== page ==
A differential is the driving-axle gear assembly located in the center housing between the driving wheels on rear-wheel drive vehicles, or as part of the transaxle on front-wheel drive vehicles or between front and rear differentials on all-wheel drive vehicles. The differential transmits power to the wheels while allowing each wheel to rotate at different speeds, such as when turning a corner.
Why is it needed to lock the differential in certain conditions? If a wheel loses traction (the wheel is on ice, snow, mud, or raised in the air), an open differential will send all available engine power to that wheel. The wheel will spin, but the car will not move. So even if a vehicle has all-wheel drive, but neither of the three differentials can be locked, it is enough for just one wheel to lose traction (to spin) and the car will not be able to move.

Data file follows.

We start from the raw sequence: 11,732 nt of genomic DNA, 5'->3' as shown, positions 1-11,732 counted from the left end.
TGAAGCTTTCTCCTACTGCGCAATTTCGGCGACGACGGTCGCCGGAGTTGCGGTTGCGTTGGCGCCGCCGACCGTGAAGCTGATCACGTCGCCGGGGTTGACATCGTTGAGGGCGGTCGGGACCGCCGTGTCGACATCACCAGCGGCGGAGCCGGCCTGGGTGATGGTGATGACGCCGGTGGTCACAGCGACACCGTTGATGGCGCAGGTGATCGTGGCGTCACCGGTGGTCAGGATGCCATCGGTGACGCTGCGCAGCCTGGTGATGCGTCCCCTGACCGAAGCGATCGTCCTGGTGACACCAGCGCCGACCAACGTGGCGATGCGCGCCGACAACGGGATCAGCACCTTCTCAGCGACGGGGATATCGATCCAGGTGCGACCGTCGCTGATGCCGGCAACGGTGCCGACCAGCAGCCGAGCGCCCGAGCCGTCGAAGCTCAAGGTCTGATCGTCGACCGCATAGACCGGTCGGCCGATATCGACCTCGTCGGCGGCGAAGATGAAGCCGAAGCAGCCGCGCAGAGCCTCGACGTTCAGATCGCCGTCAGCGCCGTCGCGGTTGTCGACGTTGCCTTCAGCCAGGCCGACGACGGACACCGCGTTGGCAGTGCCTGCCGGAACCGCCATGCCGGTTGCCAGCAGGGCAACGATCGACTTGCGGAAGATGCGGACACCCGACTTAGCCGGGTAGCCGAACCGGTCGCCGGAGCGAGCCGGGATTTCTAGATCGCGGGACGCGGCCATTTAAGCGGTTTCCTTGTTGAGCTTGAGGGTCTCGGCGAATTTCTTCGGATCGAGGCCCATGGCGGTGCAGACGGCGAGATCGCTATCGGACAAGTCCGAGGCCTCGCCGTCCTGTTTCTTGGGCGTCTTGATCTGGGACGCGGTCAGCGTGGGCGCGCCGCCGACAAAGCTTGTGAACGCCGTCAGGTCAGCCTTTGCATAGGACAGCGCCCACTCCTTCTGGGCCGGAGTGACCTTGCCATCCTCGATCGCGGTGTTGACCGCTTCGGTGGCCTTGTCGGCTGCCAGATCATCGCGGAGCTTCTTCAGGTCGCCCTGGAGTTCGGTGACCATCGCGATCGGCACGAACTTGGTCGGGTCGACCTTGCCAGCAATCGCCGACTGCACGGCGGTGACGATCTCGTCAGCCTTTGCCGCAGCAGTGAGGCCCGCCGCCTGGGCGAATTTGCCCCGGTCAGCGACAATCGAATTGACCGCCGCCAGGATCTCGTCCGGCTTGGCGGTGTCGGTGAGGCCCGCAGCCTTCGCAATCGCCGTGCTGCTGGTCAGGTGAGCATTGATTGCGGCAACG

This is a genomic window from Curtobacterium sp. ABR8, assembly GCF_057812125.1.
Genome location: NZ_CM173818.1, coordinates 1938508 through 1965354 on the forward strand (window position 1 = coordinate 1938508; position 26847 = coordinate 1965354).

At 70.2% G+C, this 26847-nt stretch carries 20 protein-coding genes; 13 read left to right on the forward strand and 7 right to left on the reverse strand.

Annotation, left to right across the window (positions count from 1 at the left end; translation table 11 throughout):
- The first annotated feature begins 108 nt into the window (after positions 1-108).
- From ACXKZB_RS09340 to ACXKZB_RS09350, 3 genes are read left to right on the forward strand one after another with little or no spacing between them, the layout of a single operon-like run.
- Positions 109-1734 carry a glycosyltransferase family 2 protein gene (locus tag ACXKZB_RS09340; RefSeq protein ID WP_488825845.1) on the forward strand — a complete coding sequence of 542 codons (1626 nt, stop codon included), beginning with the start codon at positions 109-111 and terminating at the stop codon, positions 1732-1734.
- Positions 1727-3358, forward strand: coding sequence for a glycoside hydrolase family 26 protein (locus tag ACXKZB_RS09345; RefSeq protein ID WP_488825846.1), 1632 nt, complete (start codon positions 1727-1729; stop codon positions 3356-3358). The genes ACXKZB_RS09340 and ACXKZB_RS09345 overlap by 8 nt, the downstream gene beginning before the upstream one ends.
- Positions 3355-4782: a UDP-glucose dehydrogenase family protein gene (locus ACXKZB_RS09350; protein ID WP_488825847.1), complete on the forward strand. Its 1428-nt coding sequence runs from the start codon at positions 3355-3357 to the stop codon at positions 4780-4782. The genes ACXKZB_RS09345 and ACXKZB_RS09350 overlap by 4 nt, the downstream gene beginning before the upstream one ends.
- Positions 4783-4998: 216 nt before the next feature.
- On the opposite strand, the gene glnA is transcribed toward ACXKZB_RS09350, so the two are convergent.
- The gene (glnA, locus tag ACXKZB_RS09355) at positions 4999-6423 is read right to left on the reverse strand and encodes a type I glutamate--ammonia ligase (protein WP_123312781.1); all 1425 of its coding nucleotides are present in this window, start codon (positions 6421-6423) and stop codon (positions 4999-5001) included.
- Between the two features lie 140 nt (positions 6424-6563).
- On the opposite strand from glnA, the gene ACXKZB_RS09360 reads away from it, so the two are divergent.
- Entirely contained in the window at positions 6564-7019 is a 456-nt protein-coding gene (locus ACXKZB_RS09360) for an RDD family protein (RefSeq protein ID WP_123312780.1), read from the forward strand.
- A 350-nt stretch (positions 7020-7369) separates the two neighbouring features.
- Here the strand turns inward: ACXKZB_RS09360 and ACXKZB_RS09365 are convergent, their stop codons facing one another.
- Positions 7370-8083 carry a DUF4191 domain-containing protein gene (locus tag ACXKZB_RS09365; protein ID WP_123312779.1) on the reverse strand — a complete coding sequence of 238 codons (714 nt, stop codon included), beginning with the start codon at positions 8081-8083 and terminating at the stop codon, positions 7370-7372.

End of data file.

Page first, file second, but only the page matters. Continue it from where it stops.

So, to get the car moving, it is necessary to lock a differential. Locked (or limited slip) differentials make (or try to make) the wheels to spin at the same speed, syncronously. This transfers torque from the wheels that spin to the wheels that have traction. Ideally, a vehicle should be able to fully lock all three differentials (center, rear, and front) - in this case the vehicle would be able to move as long as just one wheel has traction.
Figure: Free differential (90KB)
Figure: Limited slip differential (83KB)
Read more: How a differential works